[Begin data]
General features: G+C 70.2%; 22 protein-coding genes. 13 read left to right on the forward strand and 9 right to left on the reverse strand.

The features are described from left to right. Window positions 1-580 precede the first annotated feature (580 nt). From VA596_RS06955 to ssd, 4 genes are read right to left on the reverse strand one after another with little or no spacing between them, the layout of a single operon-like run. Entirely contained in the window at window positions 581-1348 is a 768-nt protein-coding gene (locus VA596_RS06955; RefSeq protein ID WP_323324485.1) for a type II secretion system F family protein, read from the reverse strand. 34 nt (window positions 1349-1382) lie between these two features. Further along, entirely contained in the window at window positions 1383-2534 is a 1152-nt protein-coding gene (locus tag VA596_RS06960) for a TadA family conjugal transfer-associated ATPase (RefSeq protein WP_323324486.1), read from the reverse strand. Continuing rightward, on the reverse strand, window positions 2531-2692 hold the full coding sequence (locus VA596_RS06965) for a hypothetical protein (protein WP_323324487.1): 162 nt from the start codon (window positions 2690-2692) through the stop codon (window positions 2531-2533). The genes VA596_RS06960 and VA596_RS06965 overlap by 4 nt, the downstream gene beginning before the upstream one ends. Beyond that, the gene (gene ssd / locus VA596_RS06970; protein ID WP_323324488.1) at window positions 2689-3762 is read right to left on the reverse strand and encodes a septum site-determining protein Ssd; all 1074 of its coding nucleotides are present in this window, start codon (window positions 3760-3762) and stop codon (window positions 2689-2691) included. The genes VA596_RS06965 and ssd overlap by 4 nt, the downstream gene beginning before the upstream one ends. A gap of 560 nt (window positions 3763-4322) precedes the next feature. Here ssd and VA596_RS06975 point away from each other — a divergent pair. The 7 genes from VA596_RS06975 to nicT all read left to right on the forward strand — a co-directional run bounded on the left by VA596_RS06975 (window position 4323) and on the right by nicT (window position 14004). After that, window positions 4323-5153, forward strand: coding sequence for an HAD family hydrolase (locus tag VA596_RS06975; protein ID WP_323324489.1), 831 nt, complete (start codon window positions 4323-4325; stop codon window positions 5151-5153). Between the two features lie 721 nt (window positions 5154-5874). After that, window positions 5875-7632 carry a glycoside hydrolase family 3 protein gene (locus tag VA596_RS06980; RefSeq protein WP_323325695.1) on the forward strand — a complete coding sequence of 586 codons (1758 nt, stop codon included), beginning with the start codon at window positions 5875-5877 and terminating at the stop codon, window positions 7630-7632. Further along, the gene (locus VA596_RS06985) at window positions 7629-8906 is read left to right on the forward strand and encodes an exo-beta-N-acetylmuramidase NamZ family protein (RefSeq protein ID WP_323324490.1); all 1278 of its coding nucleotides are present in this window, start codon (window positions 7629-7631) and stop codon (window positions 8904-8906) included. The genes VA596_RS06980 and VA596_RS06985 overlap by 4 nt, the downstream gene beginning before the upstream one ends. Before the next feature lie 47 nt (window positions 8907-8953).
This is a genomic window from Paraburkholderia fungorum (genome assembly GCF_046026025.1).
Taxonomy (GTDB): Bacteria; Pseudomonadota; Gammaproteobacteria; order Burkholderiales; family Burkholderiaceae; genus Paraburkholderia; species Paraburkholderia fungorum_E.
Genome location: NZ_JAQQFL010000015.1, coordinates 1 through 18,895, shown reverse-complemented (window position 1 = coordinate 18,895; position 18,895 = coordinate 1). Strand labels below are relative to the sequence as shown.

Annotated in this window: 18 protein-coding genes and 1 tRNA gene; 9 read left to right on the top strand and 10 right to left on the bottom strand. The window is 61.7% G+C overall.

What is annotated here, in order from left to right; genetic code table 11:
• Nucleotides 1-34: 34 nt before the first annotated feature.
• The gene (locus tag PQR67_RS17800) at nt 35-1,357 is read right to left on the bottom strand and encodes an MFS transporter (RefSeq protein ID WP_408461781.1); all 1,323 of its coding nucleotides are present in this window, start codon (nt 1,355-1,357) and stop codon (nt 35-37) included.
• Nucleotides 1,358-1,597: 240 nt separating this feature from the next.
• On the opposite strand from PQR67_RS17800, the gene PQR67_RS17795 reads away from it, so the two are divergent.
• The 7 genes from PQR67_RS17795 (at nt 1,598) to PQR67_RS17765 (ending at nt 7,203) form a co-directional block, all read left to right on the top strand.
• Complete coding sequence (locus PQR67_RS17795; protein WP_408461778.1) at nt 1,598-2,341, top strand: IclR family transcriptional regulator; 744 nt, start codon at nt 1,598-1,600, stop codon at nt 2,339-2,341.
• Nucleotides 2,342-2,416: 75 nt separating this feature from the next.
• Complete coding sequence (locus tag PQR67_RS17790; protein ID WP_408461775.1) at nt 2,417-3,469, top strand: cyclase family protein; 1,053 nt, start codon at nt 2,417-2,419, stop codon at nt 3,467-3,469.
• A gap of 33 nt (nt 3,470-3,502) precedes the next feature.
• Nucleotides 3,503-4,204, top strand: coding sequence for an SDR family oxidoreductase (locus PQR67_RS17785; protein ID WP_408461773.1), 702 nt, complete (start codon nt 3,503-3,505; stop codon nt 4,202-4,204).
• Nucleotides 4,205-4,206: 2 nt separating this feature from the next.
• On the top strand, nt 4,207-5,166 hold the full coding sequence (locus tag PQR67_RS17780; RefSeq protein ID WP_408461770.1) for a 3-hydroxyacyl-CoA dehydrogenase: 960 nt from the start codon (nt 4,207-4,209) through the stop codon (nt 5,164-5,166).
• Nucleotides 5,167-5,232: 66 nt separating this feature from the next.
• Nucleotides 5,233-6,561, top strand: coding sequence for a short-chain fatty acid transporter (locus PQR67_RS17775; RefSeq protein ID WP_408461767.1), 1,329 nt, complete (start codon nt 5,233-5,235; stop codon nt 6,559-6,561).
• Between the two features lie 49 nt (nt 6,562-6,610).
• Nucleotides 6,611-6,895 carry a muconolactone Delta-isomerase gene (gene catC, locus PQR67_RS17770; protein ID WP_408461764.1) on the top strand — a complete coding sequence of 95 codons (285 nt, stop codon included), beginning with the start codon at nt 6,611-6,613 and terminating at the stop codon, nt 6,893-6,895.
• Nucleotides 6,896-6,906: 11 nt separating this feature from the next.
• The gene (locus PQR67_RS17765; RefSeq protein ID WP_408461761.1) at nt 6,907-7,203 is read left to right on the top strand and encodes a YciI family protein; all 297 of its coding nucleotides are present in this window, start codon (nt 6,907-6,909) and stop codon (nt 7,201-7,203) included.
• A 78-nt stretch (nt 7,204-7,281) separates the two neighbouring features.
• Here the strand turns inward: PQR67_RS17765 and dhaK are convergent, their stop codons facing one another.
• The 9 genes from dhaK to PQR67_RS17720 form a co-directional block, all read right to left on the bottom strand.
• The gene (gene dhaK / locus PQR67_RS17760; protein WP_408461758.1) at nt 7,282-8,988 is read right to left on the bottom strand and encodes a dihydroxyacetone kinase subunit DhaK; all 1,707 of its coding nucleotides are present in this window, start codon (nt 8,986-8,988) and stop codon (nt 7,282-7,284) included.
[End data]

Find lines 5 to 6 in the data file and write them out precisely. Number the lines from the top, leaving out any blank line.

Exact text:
Genome location: NZ_JAQQFL010000015.1, coordinates 1 through 18,895, shown reverse-complemented (window position 1 = coordinate 18,895; position 18,895 = coordinate 1). Strand labels below are relative to the sequence as shown.

Annotated in this window: 18 protein-coding genes and 1 tRNA gene; 9 read left to right on the top strand and 10 right to left on the bottom strand. The window is 61.7% G+C overall.